Since its debut at the Brisbane Hot Rod Show, where the bright orange machine took Top Van/Wagon, Top Custom Paint and a place in the Top 10, Kris is happy to just cruise in the van for the time being. But this ride isn’t destined to be a mere show pony.
“I want to get it on the track and see what it does,” he says. It should pull some decent numbers — the engine came out of his old XY ute which used to run 12.0s on the quarter.
Talking of fast times at the track, how about the extensive rollcage? Sure we’ve seen plenty of ’cages before but this one has more bars than a jungle gym and they extend into the engine bay to replace the original tower braces. Kris made the tower braces removable but it’s not the ’cage that people notice first — it’s what it prompted him to do next that surprises most. Jaws drop when Kris pulls up and hops out.
Due to the location of the front rollcage uprights, Kris wasn’t able to adjust the door hinges because the bolts sit directly behind the tubing. To solve it, he made the front doors open the other way! Which makes it sound a lot easier than it was.
“It’s funny watching people’s faces when you push the button and the door opens the other way,” Kris says. “I left the door handles at the back and made them electric.”
Micro-switches behind the door buttons activate solenoids that control the repositioned door locks. The inner door handles are set up the same way. Then there are the scuff plates that were machined from billet, and the power-window switches in billet fittings just under the dash. Or maybe you like the stereo hidden in the glovebox. The van’s so full of little custom pieces, you can tell Kris hasn’t been sitting on his bum for the past four or five years.
To be different, Kris went for white-faced VDO Xtreme gauges in the heavily customised dash. He filled and smoothed the speaker vent that usually dominates early Falcon dashboards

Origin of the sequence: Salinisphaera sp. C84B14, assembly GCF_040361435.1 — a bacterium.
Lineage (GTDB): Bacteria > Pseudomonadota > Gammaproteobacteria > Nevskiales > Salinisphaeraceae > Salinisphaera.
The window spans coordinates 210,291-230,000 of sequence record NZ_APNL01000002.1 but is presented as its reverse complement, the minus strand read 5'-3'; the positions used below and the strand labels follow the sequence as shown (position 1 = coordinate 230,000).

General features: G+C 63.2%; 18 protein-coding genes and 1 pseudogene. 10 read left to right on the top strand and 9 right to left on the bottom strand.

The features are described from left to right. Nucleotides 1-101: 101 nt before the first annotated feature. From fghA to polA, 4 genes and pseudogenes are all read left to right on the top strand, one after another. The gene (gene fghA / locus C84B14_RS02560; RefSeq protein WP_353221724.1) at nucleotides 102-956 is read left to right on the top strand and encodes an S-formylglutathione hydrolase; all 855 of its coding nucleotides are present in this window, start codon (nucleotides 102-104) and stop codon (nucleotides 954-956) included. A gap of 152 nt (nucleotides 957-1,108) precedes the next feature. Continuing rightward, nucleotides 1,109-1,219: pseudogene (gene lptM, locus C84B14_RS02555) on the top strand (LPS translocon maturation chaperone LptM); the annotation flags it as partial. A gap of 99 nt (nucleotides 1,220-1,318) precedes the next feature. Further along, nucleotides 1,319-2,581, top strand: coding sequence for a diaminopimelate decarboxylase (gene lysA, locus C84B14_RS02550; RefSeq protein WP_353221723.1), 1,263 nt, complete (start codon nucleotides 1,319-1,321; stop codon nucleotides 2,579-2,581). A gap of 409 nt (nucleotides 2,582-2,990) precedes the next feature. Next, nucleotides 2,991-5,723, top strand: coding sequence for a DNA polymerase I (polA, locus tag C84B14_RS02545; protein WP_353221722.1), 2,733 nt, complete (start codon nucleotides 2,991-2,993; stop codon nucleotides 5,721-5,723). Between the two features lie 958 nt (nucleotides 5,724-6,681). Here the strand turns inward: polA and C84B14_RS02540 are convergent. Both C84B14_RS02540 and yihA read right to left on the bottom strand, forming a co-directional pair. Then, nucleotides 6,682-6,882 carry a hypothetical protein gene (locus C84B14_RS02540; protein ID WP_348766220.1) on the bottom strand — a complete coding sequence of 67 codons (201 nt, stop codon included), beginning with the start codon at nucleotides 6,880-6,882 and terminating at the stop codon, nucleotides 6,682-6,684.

Honda Integra seats were selected to replace the original bench. He picked them for their shape and the lack of exterior buttons and levers, then had them dressed in white suede. Similar suede covers almost everything inside the van, thanks to Outrage Motor Trimming, and it’s an excellent contrast with the PPG
O-so Orange exterior.
“Everyone said I was mad for doing that,” Kris says, referring to the white interior. “But I had it pictured in my head like that — I couldn’t imagine it any other way now.”
1962 XL FALCON SEDAN DELIVERY
Colour: PPG O-so Orange
Engine: Ford Windsor 351
Carb: Holley 750 annular
Manifold: Edelbrock RPM Airgap
Heads: World Dart Senior
Rods: Cleveland 302, modified
Cam: Custom solid
Ignition: MSD distributor
Cooling: Custom four-row radiator, twin thermo-fans
Exhaust: Custom 1.75in primary headers, twin three-inch exhaust with X-pipe
Gearbox: Top loader
Clutch: 11in brass button, hydraulic throw-out
Diff: Shortened nine-inch, 31-spline Moser billet axles, Strange alloy centre & pinion support, 4.11 gears, Detroit Locker
Brakes: Slotted XF discs & calipers (f), slotted EA discs & calipers (r)
Master cylinder: XB four-wheel disc
Springs: Pedders, lowered (f), reset leaf, lowered (r)
Shocks: Pedders 90/10 (f), Monroe (r)
Suspension: XF camber kit, boxed arms (f), adjustable Panhard rod (r)
Bushes: Super Pro Nolathane
Rims: Center Line Cobra billets, 15x6 (f), 15x10 (r)
Rubber: Hankook, 185/80/15 (f), M/T Sportsman 29x12.5 (r)
Seats: Honda Integra, white suede, (f) no rear seats
Gauges: VDO Xtreme
Shifter: Hurst Comp Plus
Stereo: DVD/TV, Cadence splits (f), Cadence 6in (r), twin 12in subwoofers, Cadence four-channel amp
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Street Machine is the bible of Aussie modified auto culture, celebrating wild muscle cars, customs and hot rods – and the incredible humans who create them.